We had some great news in mid-April. The Attorney General signed off on our action plan, which is essentially the blueprint that will guide this national effort.
Another important project is the Supportive School Discipline Initiative, which aims to keep our children in school and out of the justice system. Again, the Attorney General took action in 2011 to launch this initiative in response to some startling research findings.
A study conducted by the Council of State Governments in Texas, Breaking Schools’ Rules, tracked nearly 1 million seventh graders for 6 years. The study showed that 60 percent of these public school students were removed from class at least once, and 15 percent had 11 or more suspensions or expulsions between 7th and 12th grades. Only 3 percent of these disciplinary actions were for conduct for which federal law mandates suspensions and expulsions. The overwhelming majority of disciplinary actions97 percentwere for discretionary offenses, including lateness, truancy, dress code violations, and less serious behaviors that had in the past been handled within the school system.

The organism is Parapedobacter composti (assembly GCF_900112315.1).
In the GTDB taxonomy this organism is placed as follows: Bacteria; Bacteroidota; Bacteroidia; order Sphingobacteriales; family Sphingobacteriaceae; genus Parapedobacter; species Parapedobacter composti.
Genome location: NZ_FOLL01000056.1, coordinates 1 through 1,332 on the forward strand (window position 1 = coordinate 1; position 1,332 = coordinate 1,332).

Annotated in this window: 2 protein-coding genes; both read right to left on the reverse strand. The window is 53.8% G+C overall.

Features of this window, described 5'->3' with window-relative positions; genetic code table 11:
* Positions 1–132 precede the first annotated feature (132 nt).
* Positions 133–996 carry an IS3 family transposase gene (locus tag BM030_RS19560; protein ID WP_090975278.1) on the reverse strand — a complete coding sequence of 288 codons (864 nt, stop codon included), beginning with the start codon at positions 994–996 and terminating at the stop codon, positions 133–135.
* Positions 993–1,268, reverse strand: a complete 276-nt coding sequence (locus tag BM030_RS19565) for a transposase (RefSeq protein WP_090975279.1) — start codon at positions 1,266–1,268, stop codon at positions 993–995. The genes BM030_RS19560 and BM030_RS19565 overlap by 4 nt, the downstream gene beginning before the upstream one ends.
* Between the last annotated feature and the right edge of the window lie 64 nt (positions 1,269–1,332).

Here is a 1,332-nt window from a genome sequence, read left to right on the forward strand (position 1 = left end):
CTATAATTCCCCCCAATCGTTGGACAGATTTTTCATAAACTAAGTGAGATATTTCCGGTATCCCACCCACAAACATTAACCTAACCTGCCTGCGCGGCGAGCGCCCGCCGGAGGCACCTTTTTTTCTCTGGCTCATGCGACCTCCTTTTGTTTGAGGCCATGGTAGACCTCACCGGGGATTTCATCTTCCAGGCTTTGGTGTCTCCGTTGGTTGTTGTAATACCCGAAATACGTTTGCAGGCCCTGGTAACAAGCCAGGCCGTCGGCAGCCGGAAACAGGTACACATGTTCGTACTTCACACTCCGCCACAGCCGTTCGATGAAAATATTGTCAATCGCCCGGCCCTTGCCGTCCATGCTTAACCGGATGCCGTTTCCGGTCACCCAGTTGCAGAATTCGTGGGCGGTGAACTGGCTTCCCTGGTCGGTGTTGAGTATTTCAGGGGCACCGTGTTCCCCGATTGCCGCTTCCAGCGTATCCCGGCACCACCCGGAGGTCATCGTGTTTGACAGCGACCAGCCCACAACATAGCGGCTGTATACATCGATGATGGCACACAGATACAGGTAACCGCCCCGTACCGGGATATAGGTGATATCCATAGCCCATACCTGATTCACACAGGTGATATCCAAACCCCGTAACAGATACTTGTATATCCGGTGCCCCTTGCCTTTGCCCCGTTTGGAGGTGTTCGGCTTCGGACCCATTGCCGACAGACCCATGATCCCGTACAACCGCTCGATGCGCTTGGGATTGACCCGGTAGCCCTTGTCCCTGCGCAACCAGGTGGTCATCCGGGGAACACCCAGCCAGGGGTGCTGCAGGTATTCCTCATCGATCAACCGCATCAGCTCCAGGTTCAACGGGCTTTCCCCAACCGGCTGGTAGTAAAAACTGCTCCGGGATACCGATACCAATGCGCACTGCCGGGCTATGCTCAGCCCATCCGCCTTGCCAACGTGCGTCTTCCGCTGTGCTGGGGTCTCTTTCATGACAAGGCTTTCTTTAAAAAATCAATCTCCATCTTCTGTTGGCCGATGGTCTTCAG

Among the most disturbing findings was that suspension or expulsion of a student for a discretionary (i.e., nonmandated) violation nearly tripled the likelihood of juvenile justice contact within the next academic year.
The Supportive School Discipline Initiative emphasizes positive approaches to modifying adolescent behavior within the context of school rather than suspending and expelling students.
We’re also continuing our critically important work in the area of juvenile justice reform, a central aspect of OJJDP’s mandate and mission. Since the Juvenile Justice and Delinquency Prevention Act was first passed in 1974, significant progress has been made but there’s still work to be done, particularly in the area of reducing DMC. And there are new issues that weren’t taken into account 40 years ago that we need to focus onsuch as the gender-specific needs of girls in the juvenile justice system; those needs at the moment are largely not met.
We’re moving forward in many areas. Through our partnership with The Annie E. Casey Foundation and our training and technical assistance grants to the W. Haywood Burns Institute, the Center for Children’s Law and Policy, and the National Partnership for Juvenile Services, OJJDP has been working to promote alternatives to juvenile detention, reduce reliance on secure confinement, and stop racial disparities and bias.